Raynaud’s Phenomenon, the Finger Blues and Being an Artist

Sep 12, 2011 by

Raynald the Raynaud's Penguin

The Blues of Raynaud’s Phenomenon

In winter, my hands get really, really cold, which seriously hinders my ability to draw, paint and type without cursing and sticking my hands under my armpits every three minutes.

Most suckily, I happen to suffer from a strange thing called Raynaud’s Phenomenon; a common, mostly harmless but pain-in-the-ass condition, where your hands and feet lack proper circulation. I think that “phenomenon” is a bit of a misnomer, as it makes it sound much more exciting than it really is. You can click on that link above for more detailed information, but if you want to know what it feels like to have Raynaud’s, imagine a mild case of frostbite, or holding snow for too long til your hands hurt and probably turn all manner of lovely colours- blue, purple and red to name a few… good fun!

For creative types like myself, it can be hard to get your art on when your hands are meat popsicles… but over the years, through trial and error I’ve worked out that some things can help to alleviate that rotten coldness. Here’s a list of the various things I’ve tried, and how effective I’ve found them to be, in no special order (I use them in all sorts of varying combinations at different times).

1. Fingerless gloves

Useful for typing, poking things, painting and other stuff you need to be dextrous for. They can add a little warmth but I found while my palms stay toasty, my digits still purplify.

2. Fingerless USB Warming Gloves

Available from a hundred places on EBay and generally not more than $4.99 a pair, these are a freaking cool invention. I have some handy for long bouts of typing; the downside is that on really cold days, my very end fingertips can still be cold whilst the rest of my hand is near scorching. But, they may work better for other people! The price and convenience are definite pluses.
Aim for the ones that are fingerless, as I’m pretty sure the mitten styles will be completely useless for anything involving your digits.

3. The Desk Lamp

I have one of those tiny adjustable desklamps, that seems to throw out a crapload of heat. I recently realised that by positioning the light about 15 cm higher than my wrist, I could concentrate a reasonable amount of warmth onto my mouse-wielding hand. I really like being able to adjust the lamp higher or lower depending on the toastiness of my fingers at any one time, and best of all, it doubles as er, a desk lamp. Yip.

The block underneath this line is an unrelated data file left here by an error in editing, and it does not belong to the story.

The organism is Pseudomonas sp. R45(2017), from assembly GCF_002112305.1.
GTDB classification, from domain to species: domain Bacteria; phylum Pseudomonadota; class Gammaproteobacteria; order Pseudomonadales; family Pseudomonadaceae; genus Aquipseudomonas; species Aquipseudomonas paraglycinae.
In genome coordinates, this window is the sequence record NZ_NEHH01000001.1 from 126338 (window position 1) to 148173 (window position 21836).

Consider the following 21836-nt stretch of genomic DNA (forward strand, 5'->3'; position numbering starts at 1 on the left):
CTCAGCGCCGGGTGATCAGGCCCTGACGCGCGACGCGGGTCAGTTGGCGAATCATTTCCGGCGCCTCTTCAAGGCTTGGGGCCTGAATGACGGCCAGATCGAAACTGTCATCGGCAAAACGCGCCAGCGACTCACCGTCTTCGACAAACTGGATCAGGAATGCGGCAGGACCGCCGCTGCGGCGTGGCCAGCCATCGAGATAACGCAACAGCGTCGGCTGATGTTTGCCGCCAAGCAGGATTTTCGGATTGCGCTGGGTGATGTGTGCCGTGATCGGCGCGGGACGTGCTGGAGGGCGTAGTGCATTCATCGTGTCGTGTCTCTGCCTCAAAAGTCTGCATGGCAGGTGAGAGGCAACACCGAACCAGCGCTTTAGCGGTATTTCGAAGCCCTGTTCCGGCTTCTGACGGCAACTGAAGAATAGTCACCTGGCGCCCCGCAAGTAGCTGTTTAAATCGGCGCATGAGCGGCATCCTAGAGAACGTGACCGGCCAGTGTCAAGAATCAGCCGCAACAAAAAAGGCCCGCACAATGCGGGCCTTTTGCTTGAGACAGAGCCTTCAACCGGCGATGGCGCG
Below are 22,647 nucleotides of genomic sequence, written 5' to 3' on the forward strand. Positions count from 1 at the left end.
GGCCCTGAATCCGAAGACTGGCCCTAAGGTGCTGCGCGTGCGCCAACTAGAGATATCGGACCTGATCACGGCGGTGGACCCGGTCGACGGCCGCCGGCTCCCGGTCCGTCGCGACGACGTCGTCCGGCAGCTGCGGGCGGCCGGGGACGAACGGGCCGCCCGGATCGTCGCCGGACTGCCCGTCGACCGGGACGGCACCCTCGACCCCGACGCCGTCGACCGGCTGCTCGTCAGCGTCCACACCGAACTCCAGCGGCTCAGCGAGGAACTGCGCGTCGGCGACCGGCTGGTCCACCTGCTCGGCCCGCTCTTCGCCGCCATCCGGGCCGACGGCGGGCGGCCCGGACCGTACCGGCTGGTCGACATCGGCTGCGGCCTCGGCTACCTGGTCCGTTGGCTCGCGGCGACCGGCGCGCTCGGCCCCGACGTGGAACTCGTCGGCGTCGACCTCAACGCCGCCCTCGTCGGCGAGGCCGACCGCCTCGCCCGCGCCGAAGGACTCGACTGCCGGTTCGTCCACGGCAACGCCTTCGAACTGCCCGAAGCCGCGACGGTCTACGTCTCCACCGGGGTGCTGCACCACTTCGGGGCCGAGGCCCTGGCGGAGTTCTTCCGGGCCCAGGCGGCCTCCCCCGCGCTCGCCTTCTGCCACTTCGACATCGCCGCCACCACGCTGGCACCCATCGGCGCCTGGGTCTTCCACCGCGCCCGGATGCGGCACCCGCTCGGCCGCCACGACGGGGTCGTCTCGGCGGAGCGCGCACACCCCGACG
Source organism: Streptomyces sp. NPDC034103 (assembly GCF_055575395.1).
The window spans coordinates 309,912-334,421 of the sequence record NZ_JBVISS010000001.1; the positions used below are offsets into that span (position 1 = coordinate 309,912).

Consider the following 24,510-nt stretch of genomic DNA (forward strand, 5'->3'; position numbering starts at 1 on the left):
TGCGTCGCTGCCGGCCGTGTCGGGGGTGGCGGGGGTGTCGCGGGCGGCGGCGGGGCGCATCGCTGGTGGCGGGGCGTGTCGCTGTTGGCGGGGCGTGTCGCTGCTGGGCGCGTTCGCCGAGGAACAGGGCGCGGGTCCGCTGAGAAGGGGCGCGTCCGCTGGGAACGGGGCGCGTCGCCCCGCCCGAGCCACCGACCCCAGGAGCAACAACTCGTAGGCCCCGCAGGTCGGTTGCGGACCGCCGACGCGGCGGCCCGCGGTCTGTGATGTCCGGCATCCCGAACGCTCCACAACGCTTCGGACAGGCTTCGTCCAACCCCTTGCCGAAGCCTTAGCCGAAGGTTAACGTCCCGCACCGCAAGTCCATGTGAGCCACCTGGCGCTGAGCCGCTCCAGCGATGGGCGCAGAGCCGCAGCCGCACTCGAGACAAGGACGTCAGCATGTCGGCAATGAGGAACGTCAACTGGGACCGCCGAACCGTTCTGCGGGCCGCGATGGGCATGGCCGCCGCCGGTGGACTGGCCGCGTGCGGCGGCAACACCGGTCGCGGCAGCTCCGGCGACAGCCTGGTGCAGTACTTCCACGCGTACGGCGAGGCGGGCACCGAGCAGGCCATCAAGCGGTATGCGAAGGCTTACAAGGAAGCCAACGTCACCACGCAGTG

Usually available for $15-$25 from most supermarkets or variety stores.

4. Cup ‘O Tea

This is a personal fave, but can have you running to the bathroom a lot. Nevertheless, it inspires a love of tea, makes the day a bit more interesting, and most importantly, gives you something nice and hot to wrap your hands around in between typing and drawing sessions! Check out the amazing http://t2tea.com/ for some lovely warming ideas (I absolutely recommend the ginger white tea).

5. Medication

I’ve tried a few, and generally you’ll find that the ones prescribed for Raynaud’s are vasodilaters. This can have advantages and disadvantages. I didn’t find anything worth my time and money, that worked well enough, but that’s just me! Have a chat to your doctor because there are some cool remedies out there now that just might up your pinky temp a bit.

6. Big, warm, toasty heater

When all else fails, I turn to all-room heating. It’s not cheap and it can make the room stuffy, but I find keeping the air temp high is a sure-fire way to get rid of the er, blue blues.

7.Random Yoga/Rock Climbing Sessions

When I’m totally fed up with sitting in a stuffy room or suffering cold hands, I ditch it all and go do some yoga or climbing. The circulation boost has my fingers back in business in no time, and while I’m not exactly doing any art at this stage, at least I get some small relief from the cold aches!

So, until summer blessedly hits, I’ll be continuing with my favourite regime: loads of hot tea, my trusty desklamp, the heater and those awesome USB gloves for when I need a quick warm-up. Punctuated of course with random rock climbing sessions, who could blame me? In fact it looks like a really nice day outside today…

And hey, if you have any other suggestions or ideas on what’s worked well for you, feel free to drop a comment below. There’s no cure for this darned thing, so it’s always great to see what awesome survival tips others (artists and otherwise) have come up with!


  1. Danielle

    I have a microwaveable Cherry seed little pillow that I heat and reheat to help. 3 minutes in the microwave and then 10+ awesome minutes of warmth. Also a good collection of hand warmers in all of my ockets keeps me toasty. Thanks for the other ideas and suggestions. I really need to get a pair of those USB warming gloves!

  2. Jackie Healey

    I am a tattoo artist and I’m having trouble doing a tattoo on a lady friend of mine who has this same disease. It seems like no matter how hard I try to blend color she bleeds it out on her forearm. Is this associated to reynauds. I don’t have this problem on anyone else. And is there a trick to helping this process? If you could help it was be greatly appreciated

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